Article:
Do you have trouble figuring out what is the best camera angle to use for your food shots? I find that with the students that I teach, this is a very common problem.
My students often teach me what I need to teach them. When I first started teaching, I would do a demo in class where I set up my camera while my colleague, who I was teaching the class with, would set up our food and props for the demo shot. A student asked me, “how do you know where to put your camera?”. I had to think for a few minutes. This has become so built in for me, that I realized I didn’t even think about it, I just sort of knew where to put it.
This was never taught to me in school that I can remember. I have two degrees from two different schools. Neither of these schools ever talked about food photography when I was there. So how did I know where to put my camera?
The answer is, I think that from years of shooting, I just learned it on my own. I’m sure that’s not what you want to hear, but it really is true with photography. The more you do it, the easier it will get. I promise!
So in the meantime, while you are learning how to improve your food photography, this is something you should be aware of and start thinking about.
Where to put your camera?
The food shooting scenario I am going to be talking about is the one where you are at home, and you have a little time to spend on your food shots. As I’ve mentioned before, I always shoot on a tripod. If you are not shooting on a tripod, you are really limiting yourself, and how you can work on your shot.
Here is what I do. Let’s say I’m working on that shot above of the rustic peach tart. I knew I wanted to get a real close up shot of the peaches. As it’s sitting on the table, I look at the tart, but not through the camera, and decide where I want my focus to be on the peaches.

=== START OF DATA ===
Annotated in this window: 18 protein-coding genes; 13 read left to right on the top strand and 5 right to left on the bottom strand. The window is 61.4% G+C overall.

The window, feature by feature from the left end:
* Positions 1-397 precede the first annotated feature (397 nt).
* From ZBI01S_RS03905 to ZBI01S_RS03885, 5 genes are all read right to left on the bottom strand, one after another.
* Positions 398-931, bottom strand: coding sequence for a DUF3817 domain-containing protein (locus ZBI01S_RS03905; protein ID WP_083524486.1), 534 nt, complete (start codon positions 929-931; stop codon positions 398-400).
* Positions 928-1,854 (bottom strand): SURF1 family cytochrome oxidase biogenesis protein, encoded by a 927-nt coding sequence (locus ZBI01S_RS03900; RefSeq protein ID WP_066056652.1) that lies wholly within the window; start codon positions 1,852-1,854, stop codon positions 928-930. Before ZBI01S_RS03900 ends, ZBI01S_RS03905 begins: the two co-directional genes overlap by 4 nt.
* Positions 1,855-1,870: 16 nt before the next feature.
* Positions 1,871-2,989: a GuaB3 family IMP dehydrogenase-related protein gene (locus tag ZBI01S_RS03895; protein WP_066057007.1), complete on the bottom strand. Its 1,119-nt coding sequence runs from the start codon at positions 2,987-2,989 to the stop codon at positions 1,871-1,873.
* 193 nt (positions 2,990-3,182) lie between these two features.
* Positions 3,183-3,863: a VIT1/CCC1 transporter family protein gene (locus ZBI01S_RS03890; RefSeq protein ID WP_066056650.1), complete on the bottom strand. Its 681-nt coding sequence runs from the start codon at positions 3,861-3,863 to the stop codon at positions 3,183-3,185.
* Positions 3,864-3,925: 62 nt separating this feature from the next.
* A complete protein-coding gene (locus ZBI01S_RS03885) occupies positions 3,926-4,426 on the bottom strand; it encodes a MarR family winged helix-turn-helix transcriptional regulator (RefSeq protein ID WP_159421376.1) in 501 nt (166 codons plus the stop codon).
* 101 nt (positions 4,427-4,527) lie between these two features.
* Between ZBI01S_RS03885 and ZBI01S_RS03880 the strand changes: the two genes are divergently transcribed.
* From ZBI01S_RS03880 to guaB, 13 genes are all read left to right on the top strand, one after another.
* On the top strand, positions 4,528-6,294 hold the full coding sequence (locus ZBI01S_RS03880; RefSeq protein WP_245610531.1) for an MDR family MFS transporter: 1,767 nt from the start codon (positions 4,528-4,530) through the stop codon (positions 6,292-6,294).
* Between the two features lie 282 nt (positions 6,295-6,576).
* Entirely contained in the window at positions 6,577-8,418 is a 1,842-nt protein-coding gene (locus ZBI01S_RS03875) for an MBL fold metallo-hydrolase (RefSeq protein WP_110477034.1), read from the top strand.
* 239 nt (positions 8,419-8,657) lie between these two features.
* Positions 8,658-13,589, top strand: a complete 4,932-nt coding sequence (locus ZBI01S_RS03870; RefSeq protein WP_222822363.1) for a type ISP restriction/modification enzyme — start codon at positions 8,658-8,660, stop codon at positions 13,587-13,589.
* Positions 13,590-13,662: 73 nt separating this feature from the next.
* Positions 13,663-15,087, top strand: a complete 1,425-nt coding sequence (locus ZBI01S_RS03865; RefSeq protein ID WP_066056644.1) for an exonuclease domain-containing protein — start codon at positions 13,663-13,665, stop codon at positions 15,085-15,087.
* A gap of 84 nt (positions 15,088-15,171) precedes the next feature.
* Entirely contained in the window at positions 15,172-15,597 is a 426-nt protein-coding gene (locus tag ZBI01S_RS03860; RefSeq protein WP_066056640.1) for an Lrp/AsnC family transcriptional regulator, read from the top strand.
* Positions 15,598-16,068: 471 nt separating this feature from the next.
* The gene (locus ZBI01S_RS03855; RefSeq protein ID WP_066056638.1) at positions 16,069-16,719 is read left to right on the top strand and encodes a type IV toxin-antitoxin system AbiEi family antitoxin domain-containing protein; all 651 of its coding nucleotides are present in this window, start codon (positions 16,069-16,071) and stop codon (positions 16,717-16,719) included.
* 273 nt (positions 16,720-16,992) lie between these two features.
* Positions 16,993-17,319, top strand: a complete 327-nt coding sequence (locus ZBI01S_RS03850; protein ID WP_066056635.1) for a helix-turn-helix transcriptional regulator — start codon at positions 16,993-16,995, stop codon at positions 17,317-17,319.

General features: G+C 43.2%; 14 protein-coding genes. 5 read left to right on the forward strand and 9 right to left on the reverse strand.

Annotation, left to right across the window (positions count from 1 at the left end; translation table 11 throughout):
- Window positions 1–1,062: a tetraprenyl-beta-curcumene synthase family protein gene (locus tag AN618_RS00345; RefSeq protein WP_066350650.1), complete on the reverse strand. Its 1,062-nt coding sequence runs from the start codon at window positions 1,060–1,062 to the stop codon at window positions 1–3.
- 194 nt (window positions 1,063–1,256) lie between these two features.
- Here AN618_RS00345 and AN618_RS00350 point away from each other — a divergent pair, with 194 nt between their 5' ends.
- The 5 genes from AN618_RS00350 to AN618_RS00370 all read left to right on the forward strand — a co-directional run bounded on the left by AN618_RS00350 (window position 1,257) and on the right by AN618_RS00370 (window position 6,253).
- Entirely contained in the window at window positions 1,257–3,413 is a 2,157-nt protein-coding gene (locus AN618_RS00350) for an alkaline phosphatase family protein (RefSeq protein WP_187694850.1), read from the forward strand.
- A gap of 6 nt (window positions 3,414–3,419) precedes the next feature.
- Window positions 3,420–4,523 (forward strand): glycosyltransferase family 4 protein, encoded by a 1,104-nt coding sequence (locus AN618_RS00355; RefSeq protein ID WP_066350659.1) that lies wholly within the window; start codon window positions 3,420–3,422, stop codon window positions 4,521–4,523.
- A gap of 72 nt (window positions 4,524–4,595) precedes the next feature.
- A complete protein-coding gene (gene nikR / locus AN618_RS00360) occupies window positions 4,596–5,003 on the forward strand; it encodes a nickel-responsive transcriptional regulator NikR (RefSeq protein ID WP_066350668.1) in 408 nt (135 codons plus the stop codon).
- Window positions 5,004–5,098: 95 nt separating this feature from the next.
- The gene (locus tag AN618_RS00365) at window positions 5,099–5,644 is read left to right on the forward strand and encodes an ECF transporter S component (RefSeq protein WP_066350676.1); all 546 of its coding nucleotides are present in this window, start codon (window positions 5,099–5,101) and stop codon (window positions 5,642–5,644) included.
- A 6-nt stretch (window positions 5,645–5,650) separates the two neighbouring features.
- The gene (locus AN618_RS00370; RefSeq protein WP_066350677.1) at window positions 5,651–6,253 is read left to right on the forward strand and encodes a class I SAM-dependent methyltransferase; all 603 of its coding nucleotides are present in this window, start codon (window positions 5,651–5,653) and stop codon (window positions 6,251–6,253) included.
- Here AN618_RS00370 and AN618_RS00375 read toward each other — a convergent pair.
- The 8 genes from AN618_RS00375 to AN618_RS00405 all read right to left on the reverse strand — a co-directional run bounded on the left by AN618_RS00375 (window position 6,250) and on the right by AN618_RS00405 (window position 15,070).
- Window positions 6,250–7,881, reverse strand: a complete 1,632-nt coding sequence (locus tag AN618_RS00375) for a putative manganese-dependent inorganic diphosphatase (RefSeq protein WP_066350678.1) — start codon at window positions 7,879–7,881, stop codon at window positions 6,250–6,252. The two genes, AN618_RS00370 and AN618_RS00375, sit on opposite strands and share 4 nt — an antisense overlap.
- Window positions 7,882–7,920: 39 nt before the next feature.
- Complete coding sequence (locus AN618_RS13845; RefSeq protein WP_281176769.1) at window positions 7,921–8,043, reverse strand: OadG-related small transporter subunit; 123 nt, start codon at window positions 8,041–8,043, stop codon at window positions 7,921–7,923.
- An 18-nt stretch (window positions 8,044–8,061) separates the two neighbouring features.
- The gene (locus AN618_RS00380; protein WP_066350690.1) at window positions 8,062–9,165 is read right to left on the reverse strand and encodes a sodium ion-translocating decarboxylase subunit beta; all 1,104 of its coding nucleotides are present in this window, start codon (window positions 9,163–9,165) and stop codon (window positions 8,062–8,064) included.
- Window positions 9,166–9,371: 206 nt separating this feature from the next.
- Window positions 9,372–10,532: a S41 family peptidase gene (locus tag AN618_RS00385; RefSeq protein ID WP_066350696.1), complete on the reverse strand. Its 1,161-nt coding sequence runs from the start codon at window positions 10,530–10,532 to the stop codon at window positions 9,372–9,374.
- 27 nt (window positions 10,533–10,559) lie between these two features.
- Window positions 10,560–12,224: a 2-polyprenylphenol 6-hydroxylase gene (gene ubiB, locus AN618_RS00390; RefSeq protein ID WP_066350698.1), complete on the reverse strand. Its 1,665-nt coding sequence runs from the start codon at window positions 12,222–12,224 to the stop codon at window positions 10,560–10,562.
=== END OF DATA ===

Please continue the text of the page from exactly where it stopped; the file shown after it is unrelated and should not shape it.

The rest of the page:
Once I know where my focus will be, I know how to place my camera to get that part of the peach tart in focus. In that shot above, the camera was at about a 45 degree angle looking down into the tart. I took this with a 100mm macro lens so I could get nice and close to it.
I’m going to break this down into the four most common camera angles to shoot food with.
1. 45 Degree Angle
This is probably the most common camera angle for shooting food.
Shooting at this angle with a longer lens, like the 100mm lens, or setting your zoom lens to something like 75mm or higher, you get to really see into your dish and in a lot of cases, only see the surface of what you are shooting on – there is no background (surface is the wood here – background would be what you would see beyond the surface, like a wall).
If you are one of the many bloggers who are still using a 50mm lens to get your shots, you will probably run out of your surface area unless you get right on top of your food. The 50mm lens is considered a wide lens for shooting one dish of food. Everyone who uses it has to get extremely close to their food to get a shot that doesn’t show lots of things in the background that you don’t want. This can be very limiting.
I would say for all my commercial jobs that I shoot, that this is probably the most common angle I use.